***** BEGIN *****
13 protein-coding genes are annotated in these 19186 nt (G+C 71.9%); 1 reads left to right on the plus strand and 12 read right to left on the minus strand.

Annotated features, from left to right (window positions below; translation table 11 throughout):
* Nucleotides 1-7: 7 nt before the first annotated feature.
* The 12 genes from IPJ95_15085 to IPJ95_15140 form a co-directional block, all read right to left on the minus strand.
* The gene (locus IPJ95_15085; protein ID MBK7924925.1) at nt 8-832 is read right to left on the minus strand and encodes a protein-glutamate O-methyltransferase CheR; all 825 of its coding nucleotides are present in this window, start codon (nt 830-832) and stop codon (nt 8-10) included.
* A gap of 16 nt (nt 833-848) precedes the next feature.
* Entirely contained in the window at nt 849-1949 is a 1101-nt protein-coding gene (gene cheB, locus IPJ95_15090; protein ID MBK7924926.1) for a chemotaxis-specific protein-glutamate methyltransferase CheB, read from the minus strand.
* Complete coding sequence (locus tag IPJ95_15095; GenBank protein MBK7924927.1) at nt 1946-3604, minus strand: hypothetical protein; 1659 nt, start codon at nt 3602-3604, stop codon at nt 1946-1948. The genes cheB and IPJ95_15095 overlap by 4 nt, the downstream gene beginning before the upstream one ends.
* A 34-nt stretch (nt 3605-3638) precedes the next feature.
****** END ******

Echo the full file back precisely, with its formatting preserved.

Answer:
13 protein-coding genes are annotated in these 19186 nt (G+C 71.9%); 1 reads left to right on the plus strand and 12 read right to left on the minus strand.

Annotated features, from left to right (window positions below; translation table 11 throughout):
* Nucleotides 1-7: 7 nt before the first annotated feature.
* The 12 genes from IPJ95_15085 to IPJ95_15140 form a co-directional block, all read right to left on the minus strand.
* The gene (locus IPJ95_15085; protein ID MBK7924925.1) at nt 8-832 is read right to left on the minus strand and encodes a protein-glutamate O-methyltransferase CheR; all 825 of its coding nucleotides are present in this window, start codon (nt 830-832) and stop codon (nt 8-10) included.
* A gap of 16 nt (nt 833-848) precedes the next feature.
* Entirely contained in the window at nt 849-1949 is a 1101-nt protein-coding gene (gene cheB, locus IPJ95_15090; protein ID MBK7924926.1) for a chemotaxis-specific protein-glutamate methyltransferase CheB, read from the minus strand.
* Complete coding sequence (locus tag IPJ95_15095; GenBank protein MBK7924927.1) at nt 1946-3604, minus strand: hypothetical protein; 1659 nt, start codon at nt 3602-3604, stop codon at nt 1946-1948. The genes cheB and IPJ95_15095 overlap by 4 nt, the downstream gene beginning before the upstream one ends.
* A 34-nt stretch (nt 3605-3638) precedes the next feature.